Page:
The more interesting debate is whether Neanderthals went entirely extinct . . . or whether their genes survive in many modern Europeans, as some studies have suggested.
On the one side, Oard (2006a, p. 129) states that the Neanderthals “very likely” intermarried with Cro-Magnon man, who seemed to follow the Neanderthals into Europe some time later; and Sarfati (2004, p. 317) concludes that “. . . modern humans and Neandertals likely amalgamated in Europe.” But, on the other side, Wise (2008) claims that DNA evidence shows that we do not carry Neanderthal genes today; therefore Neanderthals went extinct without intermarrying with modern humans. He speculates that this extinction event could have occurred because of challenges of survival in the post-Flood earth, or from various kinds of human violence.
The creationist debate as to whether or not the Neanderthals mixed their genes with those of modern humans through marriage is mirrored by evolutionists (who prefer to talk about “interbreeding” or “admixing” or “cohabiting”). Their positions are entrenched on both sides of this fence. “It is becoming increasingly clear that the Neanderthals and their modern human successors did not mix and that the Neanderthals are an extinct side branch of humanity” (Klein 2003); see also Currat and Excoffier (2004) and Tattersall (2007). But on the opposite side of the question are Wolpoff et al. (2004), who specifically refute Klein (2003); and Trinkhaus (2007), who believes that paleoanthropology shows definitively that the Neanderthals and moderns interbred, and the case is closed. Not so, says Paabo (Morgan 2009), whose belief in DNA and genome mapping (Green et al. 2008) bring him down on the side of almost total lack of interbreeding between Neanderthals and later humans. There would appear to be practically no middle ground between the two camps.
Predictably, progressive (old-earth) creationist Hugh Ross much prefers the DNA “proof” that Neanderthals and modern humans did not interbreed10; this is an extremely important matter to Ross, because if it can be shown that they did intermix, this would be “fatal to the current Progressive Creationist model,” according to Line (2007).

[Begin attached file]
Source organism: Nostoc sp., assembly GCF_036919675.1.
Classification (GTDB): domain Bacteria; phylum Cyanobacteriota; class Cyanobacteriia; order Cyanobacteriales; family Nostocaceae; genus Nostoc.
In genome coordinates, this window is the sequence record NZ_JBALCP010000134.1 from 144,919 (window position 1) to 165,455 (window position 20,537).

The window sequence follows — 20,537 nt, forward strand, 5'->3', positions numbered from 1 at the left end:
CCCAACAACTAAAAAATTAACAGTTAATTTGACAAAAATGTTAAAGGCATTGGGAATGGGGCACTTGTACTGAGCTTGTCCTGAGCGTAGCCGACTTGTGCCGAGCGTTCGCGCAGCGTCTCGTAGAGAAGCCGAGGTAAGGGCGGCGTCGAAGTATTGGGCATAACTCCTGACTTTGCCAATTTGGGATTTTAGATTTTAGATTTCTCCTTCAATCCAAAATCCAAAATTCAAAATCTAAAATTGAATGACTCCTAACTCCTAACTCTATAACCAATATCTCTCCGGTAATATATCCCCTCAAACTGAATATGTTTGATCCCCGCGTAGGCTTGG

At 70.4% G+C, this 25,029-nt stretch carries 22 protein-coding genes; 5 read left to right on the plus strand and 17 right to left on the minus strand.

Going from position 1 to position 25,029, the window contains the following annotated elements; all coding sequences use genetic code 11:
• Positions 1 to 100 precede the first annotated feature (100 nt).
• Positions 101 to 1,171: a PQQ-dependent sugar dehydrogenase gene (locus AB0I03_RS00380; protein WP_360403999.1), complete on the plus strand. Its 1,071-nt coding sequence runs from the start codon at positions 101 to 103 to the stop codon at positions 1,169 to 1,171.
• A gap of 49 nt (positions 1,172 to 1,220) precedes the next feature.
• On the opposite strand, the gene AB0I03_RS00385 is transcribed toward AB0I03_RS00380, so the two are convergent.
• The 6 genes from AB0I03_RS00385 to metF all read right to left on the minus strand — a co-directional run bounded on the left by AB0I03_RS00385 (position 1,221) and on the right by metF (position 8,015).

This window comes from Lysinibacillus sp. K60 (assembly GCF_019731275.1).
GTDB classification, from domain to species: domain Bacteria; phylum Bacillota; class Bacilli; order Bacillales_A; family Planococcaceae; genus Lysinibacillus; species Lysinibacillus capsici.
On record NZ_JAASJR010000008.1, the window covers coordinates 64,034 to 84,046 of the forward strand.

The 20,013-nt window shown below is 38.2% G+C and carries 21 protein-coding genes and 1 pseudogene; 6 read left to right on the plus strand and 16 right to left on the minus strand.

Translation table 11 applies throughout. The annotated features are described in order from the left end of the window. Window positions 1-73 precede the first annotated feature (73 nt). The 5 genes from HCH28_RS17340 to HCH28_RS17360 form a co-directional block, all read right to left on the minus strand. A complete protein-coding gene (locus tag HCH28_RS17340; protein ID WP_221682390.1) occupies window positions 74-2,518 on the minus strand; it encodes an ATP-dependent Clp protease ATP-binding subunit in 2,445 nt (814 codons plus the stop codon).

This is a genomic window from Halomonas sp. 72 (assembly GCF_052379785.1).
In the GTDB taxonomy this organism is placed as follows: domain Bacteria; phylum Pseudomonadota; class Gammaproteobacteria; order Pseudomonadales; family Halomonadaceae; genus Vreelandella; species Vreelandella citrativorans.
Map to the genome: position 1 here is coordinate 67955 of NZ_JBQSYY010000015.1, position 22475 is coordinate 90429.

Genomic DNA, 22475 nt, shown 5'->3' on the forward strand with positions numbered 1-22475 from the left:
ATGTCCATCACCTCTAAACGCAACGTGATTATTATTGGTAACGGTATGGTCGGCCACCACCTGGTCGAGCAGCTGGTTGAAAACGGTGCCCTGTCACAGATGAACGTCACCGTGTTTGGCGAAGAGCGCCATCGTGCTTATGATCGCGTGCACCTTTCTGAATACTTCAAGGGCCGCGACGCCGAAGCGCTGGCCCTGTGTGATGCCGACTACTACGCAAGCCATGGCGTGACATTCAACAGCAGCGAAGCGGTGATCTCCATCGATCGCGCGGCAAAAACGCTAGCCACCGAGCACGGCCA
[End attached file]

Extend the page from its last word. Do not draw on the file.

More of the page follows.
Obviously creationists and evolutionists are grappling with the same questions. Lubenow’s remark that the disappearance of the Neanderthals is like the disappearance of the Cheshire cat (Carroll 1865), whose grin remains to taunt evolutionists (Lubenow 2004, p. 81), applies equally to creationists. Clearly, the matter of what caused the disappearance of the Neanderthals has not been clear at all.
A major problem with most of the proffered hypotheses on the Neanderthal extinction is the widening geographical distribution of Neanderthal sites that have been located in the past few years, a subject that will be discussed later in this paper. Many authors address extinction of the Neanderthals in Europe, for example, and then rather ignore the ones in more far-flung places. Did other Neanderthals in other places become extinct for the same reasons? The whole subject becomes more complicated as the very large distances involved make it increasingly difficult to assume that everything can be explained by merely saying that the Neanderthals were nomadic.
However, the problem of the demise of the Neanderthals goes away entirely if we accept that Cuozzo is correct in his conclusions that the Neanderthals were the post-Flood long-lived people who spread out from Babel in all directions. Their “disappearance” would have occurred when they no longer lived long enough to develop the distinctive Neanderthal characteristics.11 The modern humans who supposedly “replaced” the Neanderthals would be the descendants of the latter, who did not live as long as their ancestors. This not only makes the matter of the Neanderthal disappearance very simple and straightforward, it also explains why it happens that modern humans arose at around the same time as the Neanderthals disappeared; furthermore, this would be true in all parts of the world. Proponents of Occam’s razor (Occam’s razor 2009), often stated as “The simplest explanation is usually the best,” would recognize the Cuozzo explanation of the Neanderthal demise as a good one.
According to Cuozzo, we would expect that, with people’s decreasing lifespans as time went on, the Neanderthal characteristics would gradually lessen from generation to generation, and then disappear entirely. In fact, this is what we see in various archaeological discoveries, although these are usually interpreted as humans that are the result of intermarriage between the Neanderthal and modern peoples (except for the DNA proponents, who do not agree, and who propose other ideas). For example, excavations in Israel are claimed to show “continuous biological evolution from Neanderthal to anatomically modern Homo sapiens” (Jelinek 1982). Also, at the Neanderthal site in Romania, the human remains display a “mosaic of modern human and archaic and/or Neandertal features” according to the paper published on the find (Soficaru, Dobos, and Trinkaus 2006). Creationists have hailed this as exciting news and further evidence that the Neanderthals were fully human beings (Anderson 2006; Jaroncyk 2007).
It follows logically that Cuozzo’s work knocks out the underpinnings of the Ross old-earth belief system, since the Ross view of Neanderthals as animals without spirits is nullified.